The search for a “third way” somewhere between socialism and capitalism is to the modern era what the search for the philosopher’s stone was to the Dark Ages. Although the implosion of the Soviet Union has put a damper on calls for more bureaucracy, most people harbor various misconceptions and fallacies that make them equally distrustful of fully free markets. So, yet another pair of would-be alchemists has set out in search of that elusive goal big-government order without the big government.
In Reinventing Government, David Osborne and Ted Gaebler attempt to chart a course between big government and laissez faire. They want nothing to do with “ideology.” Rather, Osborne and Gaebler are technocrats in search of pragmatic answers. “Reinventing Government,” they write, “addresses how governments work, not what governments do.” Thus, from the standpoint of what governments do, the book is a proverbial grab bag of policy prescriptions some good, some bad.
In the course of the book’s eleven chapters, Osborne and Gaebler lay the foundations for what they call “entrepreneurial government.” That is, government that is active, but bereft of bureaucracy and its attendant red tape and inefficiency. In Osborne and Gaebler’s paradigm, the problems that America presently faces are all a result of the reforms of the Progressive Era. The large bureaucracies set up to discourage corruption and abuses of power actually waste more resources through regulations and procedures than they save. To stop a small number of crooks, bureaucracy must tie the hands of honest employees.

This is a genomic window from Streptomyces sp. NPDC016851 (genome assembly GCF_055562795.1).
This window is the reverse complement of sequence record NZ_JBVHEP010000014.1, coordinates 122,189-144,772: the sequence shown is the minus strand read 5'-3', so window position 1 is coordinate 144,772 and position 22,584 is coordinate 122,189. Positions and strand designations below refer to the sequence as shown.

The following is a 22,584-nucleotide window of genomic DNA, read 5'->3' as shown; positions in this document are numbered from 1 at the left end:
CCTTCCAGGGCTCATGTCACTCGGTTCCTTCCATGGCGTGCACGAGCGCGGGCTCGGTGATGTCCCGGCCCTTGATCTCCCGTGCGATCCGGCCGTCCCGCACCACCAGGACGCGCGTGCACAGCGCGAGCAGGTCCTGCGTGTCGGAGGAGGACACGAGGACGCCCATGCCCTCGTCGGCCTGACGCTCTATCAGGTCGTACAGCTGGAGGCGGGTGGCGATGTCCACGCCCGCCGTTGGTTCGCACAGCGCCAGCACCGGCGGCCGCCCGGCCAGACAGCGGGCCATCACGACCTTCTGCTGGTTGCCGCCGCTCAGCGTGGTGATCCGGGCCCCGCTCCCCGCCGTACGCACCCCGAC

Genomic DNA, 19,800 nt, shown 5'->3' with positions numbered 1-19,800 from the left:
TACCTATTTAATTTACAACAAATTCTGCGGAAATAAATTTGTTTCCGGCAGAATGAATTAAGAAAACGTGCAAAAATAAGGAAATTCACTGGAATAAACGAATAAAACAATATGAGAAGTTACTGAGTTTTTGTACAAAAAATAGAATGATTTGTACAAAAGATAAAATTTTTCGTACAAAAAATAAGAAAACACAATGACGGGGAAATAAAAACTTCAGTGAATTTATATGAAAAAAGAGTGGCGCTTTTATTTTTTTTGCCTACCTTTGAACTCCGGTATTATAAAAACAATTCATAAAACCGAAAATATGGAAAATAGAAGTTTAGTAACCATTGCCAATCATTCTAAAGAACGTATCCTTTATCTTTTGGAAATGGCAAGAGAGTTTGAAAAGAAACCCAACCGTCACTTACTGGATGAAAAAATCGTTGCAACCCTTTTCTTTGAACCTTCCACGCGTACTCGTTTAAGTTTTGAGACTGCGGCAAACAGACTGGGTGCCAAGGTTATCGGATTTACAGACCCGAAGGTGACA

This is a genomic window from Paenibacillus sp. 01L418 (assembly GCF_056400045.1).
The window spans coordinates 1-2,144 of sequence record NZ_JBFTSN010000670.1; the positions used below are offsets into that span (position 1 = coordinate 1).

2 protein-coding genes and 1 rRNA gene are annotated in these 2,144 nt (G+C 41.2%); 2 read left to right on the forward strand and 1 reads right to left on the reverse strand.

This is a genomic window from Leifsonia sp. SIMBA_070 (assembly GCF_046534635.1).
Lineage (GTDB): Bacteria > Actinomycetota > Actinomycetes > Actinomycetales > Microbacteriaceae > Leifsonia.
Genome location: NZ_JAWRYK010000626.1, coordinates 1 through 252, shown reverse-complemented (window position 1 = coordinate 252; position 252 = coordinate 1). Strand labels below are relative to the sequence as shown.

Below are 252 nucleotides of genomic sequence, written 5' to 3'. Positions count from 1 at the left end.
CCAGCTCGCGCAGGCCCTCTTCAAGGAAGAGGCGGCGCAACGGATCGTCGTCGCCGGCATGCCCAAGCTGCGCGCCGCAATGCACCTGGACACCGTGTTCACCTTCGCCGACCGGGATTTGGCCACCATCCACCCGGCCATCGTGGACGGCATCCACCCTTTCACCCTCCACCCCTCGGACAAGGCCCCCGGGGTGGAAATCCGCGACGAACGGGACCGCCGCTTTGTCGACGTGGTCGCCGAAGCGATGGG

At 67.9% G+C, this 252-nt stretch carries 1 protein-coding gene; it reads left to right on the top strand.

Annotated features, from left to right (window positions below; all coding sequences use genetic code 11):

Osborne and Gaebler outline a series of sweeping reforms, all aimed at changing the entire focus of government. The old way of thinking envisions a government that identifies problems and then introduces an agency or program to solve the problem. The result has been a plethora of large bureaucracies and programs targeted at specific problems but achieving no real success. Entrepreneurial government...